New South African drone to compete with Turkey’s Bayraktar
The South African defense company Milkor unveiled its Milkor 380 reconnaissance and attack unmanned aerial vehicle (UAV). It is expected to become a competitor to Turkey's Bayraktar and Anka drones.
Published: September 25, 2022, 8:35 am
The launch was held at the Africa Aerospace and Defence 2022 international arms exhibition being held in Pretoria from September 21-25.
Previously, a mock-up was exhibited at the IDEX-2021 defense exhibition in Abu Dhabi.
Main competitors of the South African UAV, in addition to Turkey’s Bayraktar and Anka, will also include products from US firm General Atomics, a Milkor spokesperson told Sputnik News.
Bayraktar drones have been deployed by a number of other nations around the world in various conflicts, such as by Azerbaijan in the 2020 Nagorno-Karabakh war, by the Armed Forces of Ukraine against Russia as well as by the Ethiopian National Defense Force during the Tigray War.
British and Canadian parts
The Turkish UAV has relied on imported and regulated components and technologies such as Rotax 912 engines (manufactured in Austria) and optoelectronics (FLIR sensors imported from Wescam in Canada or Hensoldt from Germany). Bombardier Recreational Products, owner of Rotax, suspended delivery of their engines to certain countries in October 2020, after becoming aware of their military use despite being certified for civil use only.
According to British newspaper The Guardian, the arming of the Bayraktar TB2 would not have been possible without the help of the British Hornet micro-munitions bomb rack by EDO MBM Technology. The bomb rack was provided to Turkey in 2015, and a variant of it was integrated into the aircraft by EDO MBM and Roketsan.
Although Turkey has denied it, On 19 August 2020 the UK Department for International Trade (DIT) disclosed details of a six-year history of exports of the Hornet bomb rack to Turkey between 2014 and 2020, suggesting that supply of the critical technology to Turkey had continued well beyond the development stage of the Bayraktar TB2.
In October 2020 the use of the Canadian Wescam MX-15D system in the drone was disclosed after Armenian officials claimed that remains of a MX-15D system had been recovered from a downed TB2 drone during the nation’s conflict with Azerbaijan. That triggered the stopping of MX-15D exports to Turkey.
Clients shun domestic alternatives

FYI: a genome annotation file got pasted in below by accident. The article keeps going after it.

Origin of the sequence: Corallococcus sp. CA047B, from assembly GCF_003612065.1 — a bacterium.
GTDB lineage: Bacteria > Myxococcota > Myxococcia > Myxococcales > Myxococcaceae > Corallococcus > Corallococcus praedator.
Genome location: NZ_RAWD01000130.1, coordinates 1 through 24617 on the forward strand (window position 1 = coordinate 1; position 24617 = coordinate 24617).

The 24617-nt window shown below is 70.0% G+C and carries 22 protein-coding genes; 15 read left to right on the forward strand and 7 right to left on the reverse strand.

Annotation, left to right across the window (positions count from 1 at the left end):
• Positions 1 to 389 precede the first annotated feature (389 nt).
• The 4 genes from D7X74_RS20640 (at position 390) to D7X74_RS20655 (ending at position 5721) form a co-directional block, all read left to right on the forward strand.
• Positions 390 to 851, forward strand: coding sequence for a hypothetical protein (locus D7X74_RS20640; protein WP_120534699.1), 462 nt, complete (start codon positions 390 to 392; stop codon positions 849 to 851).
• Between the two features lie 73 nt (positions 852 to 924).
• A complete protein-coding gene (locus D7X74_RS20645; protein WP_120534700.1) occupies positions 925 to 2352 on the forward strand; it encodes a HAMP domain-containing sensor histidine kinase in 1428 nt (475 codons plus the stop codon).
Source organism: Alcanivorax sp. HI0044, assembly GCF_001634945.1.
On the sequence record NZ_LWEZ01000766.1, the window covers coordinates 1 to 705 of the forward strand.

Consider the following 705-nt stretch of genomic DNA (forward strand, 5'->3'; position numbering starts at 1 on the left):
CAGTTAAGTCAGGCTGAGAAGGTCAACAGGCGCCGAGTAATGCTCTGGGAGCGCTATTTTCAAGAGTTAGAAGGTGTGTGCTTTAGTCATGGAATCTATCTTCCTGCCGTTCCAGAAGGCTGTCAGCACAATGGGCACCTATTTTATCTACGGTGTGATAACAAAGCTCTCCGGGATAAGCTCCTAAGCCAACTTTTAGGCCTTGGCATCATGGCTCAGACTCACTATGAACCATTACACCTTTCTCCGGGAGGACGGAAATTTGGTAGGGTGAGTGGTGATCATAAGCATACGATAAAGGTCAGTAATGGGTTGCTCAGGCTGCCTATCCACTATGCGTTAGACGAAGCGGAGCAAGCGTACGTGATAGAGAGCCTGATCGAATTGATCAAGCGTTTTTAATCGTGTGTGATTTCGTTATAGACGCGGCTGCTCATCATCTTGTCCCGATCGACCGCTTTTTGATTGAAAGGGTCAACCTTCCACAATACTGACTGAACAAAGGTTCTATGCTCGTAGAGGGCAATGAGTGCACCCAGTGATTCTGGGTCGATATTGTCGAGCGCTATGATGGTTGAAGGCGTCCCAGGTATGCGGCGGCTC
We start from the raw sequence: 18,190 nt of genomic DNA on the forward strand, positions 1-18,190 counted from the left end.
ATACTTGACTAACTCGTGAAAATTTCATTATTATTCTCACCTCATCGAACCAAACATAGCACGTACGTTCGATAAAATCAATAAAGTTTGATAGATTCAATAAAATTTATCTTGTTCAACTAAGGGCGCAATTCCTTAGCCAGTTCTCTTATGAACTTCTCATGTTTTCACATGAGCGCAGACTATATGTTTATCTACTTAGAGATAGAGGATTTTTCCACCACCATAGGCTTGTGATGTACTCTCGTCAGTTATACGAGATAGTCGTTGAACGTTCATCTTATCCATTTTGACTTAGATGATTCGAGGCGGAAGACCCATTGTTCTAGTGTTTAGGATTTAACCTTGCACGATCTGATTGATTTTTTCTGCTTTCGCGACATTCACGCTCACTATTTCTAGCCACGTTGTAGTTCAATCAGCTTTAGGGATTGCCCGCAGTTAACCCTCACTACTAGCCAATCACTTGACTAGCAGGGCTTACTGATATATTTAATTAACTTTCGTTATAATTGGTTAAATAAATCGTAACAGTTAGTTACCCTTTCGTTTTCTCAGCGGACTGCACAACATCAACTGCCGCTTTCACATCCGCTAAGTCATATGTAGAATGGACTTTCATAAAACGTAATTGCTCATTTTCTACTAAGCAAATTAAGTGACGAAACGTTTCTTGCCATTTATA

Turkish industry responded to foreign sales boycotts by announcing provision of domestically manufactured alternatives.
However, the majority of Baykar’s customers, including Ukraine, Poland, Morocco, and Kuwait, declined to purchase the domestically produced Aselsan CATS electro-optical turret and opted instead to order the Wescam MX-15D through an authorized distributor.
The advantage of Milkor 380 is that the entire component base of the drone is produced by South African companies, the spokesperson said. Moreover, the developer is ready to train operators of customer countries to manage these UAVs.
Final testing stage
Milkor 380 is a medium-altitude long-range UAV, whose functions can be used both for reconnaissance and combat actions, the company said, adding that it was also available for export. The drone is fitted with guided weapons and various payloads to perform multiple operations, such as SAR/ISAR (Synthetic Aperture Radar/Inverted Synthetic Aperture Radar), Communications Intelligence (COMINT), AIS (Automatic Identification System), communications relay, and communications jammers.
The airframe includes five hardpoints: two on each wing and one at the centre of the fuselage, with the ability to carry larger systems if needed.
The maximum flight range of the South African drone is 2 000 kilometers at altitudes of up to 9 kilometers at the maximum speed of 250 kilometers per hour. The maximum flight duration is 35 hours. The UAV weighs 1,3 tonnes, while the payload can reach up to 210 kilograms.
According to the company spokesperson, the South African drone is currently at the final stage of testing.
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